Immune cells that are ready to take action against invaders like bacteria have been found in women's breast milk, researchers say. They say the presence of this SWAT team of immune cells called innate lymphoid cells, or ILCs, in human breast milk is more evidence of the benefits of breastfeeding.
Short term, the ILCs in breast milk may help protect newborns from infection, and longer term help babies develop their own protective immune system, they report in JAMA Pediatrics.
Workshop: Achieving Developmental Milestone Training (Lagos. May, 2017)
Pediatricians & other healthcare professionals participated in a capacity building workshop hosted by Wyeth Nutrition Science Centre Africa, with trainings focused on basic knowledge & skills of Surveillance, Screening & Assessment of developmental progress during infancy.
The early-life gut microbiome is important for the development of immune competence in newborn infants. Mode of delivery, perinatal antibiotic use and diet are most influential to this end. Breastfeeding is associated with lower risk of gastrointestinal and respiratory infections, and possibly lower risk of diabetes and obesity, while the effect on allergies is not so clear. This suggests that breast milk-specific components may contribute. Among them are the non-digestible human milk oligosaccharides (HMOs), the third largest solid breast milk component that varies primarily due to the maternal genotype for the Secretor and Lewis genes and stage of lactation. Other milk oligosaccharides are also relevant here.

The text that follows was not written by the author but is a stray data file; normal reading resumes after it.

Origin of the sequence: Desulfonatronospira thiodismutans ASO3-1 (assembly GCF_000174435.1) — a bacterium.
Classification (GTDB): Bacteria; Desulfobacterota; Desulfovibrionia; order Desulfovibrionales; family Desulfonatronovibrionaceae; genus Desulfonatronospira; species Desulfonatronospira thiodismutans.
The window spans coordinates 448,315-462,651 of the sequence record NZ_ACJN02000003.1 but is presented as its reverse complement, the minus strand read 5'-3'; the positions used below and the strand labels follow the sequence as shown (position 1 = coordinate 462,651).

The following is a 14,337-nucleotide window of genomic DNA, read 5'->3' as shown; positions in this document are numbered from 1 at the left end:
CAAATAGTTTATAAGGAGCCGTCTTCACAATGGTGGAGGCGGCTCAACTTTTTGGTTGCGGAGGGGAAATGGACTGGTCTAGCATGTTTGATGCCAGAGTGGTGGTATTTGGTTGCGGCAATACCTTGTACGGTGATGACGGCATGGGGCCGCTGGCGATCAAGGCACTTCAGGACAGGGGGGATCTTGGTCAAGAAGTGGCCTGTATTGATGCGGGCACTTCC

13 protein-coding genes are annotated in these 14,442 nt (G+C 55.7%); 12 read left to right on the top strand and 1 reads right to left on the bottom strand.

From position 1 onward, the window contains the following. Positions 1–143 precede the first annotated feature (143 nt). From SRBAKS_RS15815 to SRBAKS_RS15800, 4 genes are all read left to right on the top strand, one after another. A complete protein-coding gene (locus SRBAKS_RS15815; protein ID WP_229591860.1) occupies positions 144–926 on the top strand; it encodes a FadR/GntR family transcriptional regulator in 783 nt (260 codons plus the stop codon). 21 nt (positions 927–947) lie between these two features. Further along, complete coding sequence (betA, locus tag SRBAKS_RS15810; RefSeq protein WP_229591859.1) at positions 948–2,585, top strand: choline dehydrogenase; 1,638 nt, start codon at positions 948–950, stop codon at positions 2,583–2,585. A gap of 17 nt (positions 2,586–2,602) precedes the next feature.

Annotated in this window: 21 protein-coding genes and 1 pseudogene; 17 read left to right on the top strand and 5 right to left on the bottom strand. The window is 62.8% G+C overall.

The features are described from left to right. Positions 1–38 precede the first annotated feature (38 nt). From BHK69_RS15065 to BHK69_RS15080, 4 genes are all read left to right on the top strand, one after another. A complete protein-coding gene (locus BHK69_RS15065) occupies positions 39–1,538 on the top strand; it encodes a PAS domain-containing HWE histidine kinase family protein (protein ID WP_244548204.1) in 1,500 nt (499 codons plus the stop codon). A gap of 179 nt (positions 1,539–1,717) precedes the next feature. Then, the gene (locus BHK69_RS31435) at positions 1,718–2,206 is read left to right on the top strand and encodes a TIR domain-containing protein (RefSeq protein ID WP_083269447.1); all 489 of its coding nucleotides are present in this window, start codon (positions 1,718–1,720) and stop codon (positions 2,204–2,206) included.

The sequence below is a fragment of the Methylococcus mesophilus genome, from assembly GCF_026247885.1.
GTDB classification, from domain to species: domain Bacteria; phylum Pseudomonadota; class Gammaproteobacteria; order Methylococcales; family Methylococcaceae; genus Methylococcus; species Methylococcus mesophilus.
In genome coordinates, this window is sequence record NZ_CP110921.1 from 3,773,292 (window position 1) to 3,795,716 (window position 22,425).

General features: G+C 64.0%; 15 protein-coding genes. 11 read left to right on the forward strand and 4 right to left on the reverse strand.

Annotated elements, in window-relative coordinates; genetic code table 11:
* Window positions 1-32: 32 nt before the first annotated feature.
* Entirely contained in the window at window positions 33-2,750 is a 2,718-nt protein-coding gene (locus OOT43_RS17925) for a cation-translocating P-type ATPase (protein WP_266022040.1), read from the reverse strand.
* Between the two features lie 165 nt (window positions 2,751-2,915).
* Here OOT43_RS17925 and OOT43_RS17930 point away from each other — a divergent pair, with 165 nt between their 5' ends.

Over the last decades, epidemiological and interventional studies have shown that nutrition and some specific nutrients impact brain and cognitive development and brain health, functionally and structurally. Moreover, managing nutritional habit through specific diet has a positive impact on health. Some specific nutrients, such as the polyunsaturated omega-3 fatty acid docosahexaenoic acid (DHA) have also been shown to promote brain development and support cognitive function during aging. However, our understanding of how nutrition affects brain function remains very limited.
In March 2017, Wyeth Nutrition, in collaboration with the Nestlé Research Center (NRC) in Lausanne, began a nutritional intervention clinical trial in healthy babies to study the effect of myelin-relevant nutrients on cognitive development in the first 24 months of life. The information generated will help better understand how nutrition impacts myelination, brain and cognitive development.